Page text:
COVID-19: Hinshaw calls growing number of variant cases not connected to travel ‘concerning’


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The growing number of COVID-19 variant cases in Alberta not linked to travel is concerning, the province’s chief medical officer of health said Tuesday.

Dr. Deena Hinshaw said roughly half of the variant cases where investigations have been completed have been linked to community cases where the source is unknown or a close contact of a community case.

“With that half that are overall community-acquired, about a third of those are those who we don’t necessarily have the source and about two-thirds are the result of our investigations around those cases to identify those close contacts to prevent further spread,” Hinshaw said.

Fifty new cases of COVID-19 variants were reported over the long weekend — 15 on Friday, 18 on Saturday, 10 on Sunday and seven on Monday. All were of the B.1.1.7 variant first identified in the United Kingdom.

But Hinshaw said investigations into these newly reported cases have not yet been completed, so it is unknown which ones have been linked to travel.

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There have been 221 cases of variants reported in Alberta, with 214 of those identified as the B.1.1.7 variant and seven of those identified as the B.1.351 variant first found in South Africa.

Hinshaw said there are three schools where there has been in-school transmission of variant cases. However, it is unknown which schools have variant cases. The province is not differentiating between the regular COVID-19 cases and the variants because “the risk does not seem to be any different within that school, whether it’s variant or not, so far in our experience,” she said.

To date, variant cases have been identified in a total of 15 schools.

There were 263 new cases of COVID-19 on Tuesday after about 5,200 tests were completed for a positivity rate of five per cent.

Hinshaw said this increase in positivity rate is concerning but it’s possible the number of people who went to get tested over the long weekend influenced this number.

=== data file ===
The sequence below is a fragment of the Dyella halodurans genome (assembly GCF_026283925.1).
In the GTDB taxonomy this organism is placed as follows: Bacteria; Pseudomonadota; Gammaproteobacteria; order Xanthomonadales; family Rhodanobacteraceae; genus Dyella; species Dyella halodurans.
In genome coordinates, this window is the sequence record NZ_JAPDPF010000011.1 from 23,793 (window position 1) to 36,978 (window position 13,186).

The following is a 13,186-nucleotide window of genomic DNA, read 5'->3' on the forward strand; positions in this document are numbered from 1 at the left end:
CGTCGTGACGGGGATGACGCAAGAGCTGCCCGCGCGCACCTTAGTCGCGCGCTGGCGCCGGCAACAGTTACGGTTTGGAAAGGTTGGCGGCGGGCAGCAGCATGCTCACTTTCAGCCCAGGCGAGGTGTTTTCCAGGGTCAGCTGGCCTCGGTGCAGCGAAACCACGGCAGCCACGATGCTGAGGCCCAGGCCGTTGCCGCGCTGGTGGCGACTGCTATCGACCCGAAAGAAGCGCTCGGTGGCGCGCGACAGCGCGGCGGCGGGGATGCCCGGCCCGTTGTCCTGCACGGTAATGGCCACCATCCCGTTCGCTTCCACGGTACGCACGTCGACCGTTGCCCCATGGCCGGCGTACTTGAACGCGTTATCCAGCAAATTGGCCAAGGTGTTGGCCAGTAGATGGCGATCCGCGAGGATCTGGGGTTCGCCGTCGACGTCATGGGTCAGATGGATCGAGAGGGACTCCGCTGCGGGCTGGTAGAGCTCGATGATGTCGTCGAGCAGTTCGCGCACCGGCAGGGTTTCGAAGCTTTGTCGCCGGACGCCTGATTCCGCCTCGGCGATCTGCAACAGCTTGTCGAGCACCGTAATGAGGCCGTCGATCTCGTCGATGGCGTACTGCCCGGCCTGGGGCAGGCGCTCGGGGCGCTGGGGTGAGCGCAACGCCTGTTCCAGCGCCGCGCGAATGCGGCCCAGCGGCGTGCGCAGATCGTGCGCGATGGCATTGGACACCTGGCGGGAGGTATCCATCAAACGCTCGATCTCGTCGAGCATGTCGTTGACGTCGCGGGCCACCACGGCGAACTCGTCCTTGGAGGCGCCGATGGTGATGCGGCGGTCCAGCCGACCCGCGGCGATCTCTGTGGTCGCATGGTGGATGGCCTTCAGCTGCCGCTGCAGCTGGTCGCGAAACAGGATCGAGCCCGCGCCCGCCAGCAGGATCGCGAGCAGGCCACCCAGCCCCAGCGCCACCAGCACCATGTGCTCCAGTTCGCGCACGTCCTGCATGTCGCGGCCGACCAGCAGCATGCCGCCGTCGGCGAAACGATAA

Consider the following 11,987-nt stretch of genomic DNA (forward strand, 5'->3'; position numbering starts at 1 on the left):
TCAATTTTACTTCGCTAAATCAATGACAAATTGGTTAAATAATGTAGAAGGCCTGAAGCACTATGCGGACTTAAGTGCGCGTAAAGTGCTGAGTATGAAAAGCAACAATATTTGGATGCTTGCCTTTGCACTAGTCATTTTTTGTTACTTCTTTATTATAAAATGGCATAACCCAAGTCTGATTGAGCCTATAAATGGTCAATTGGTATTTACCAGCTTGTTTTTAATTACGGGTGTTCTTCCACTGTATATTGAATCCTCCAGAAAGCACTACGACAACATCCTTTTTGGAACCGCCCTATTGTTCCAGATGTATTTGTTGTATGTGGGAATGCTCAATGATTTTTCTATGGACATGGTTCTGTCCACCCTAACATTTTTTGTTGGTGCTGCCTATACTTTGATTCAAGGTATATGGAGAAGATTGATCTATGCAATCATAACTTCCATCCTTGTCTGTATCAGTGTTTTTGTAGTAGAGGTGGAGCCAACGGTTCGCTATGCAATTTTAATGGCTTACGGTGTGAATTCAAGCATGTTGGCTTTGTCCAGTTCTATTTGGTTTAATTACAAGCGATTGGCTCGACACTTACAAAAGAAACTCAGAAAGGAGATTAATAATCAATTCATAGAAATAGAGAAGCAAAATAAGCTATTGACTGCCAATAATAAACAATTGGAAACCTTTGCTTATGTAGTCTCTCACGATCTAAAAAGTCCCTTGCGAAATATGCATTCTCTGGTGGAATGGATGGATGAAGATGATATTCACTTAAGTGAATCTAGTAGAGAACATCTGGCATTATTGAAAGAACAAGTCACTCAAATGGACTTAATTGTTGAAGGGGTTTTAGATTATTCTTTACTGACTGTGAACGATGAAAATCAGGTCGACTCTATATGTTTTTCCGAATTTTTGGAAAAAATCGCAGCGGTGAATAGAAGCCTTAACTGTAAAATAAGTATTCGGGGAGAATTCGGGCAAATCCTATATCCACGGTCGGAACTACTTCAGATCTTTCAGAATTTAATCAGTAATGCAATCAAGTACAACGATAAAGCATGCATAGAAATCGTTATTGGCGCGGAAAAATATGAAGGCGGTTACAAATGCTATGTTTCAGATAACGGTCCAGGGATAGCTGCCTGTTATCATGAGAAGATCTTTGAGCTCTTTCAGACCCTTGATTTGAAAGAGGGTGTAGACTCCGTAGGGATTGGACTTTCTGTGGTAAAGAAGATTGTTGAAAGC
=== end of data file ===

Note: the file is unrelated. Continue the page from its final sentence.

“We will be watching closely in the days to come to see if this is an isolated finding or a concerning trend.”

There are 365 people in hospital, including 56 in intensive care units. Nine more deaths were also reported, raising the provincial death toll to 1,791.

As of Monday, 149,138 COVID-19 vaccine doses have been administered and 54,024 Albertans are fully vaccinated with two doses.

Meanwhile, Health Minister Tyler Shandro said vaccinations for 9,000 health-care workers who had to postpone their inoculation due to vaccine shortage are once again available.

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“In the coming days, Alberta Health Services will be reaching out to eligible health-care workers to rebook their vaccination appointments. Everyone who is eligible should be able to book a time to receive their dose in the coming weeks, pending vaccine supply,” Shandro said in a statement.

During her update Tuesday, Hinshaw said the province is hoping to move quickly through the Phase 1A individuals and in the coming weeks move to Phase 1B with vaccinating community seniors.

“I know there has been keen interest in knowing exactly when that will start and exactly how people can book appointments,” Hinshaw said.

“I expect that information will be coming very soon so people know more detail about what to expect and how they’ll be able to access vaccine for seniors who are 75 and over.”

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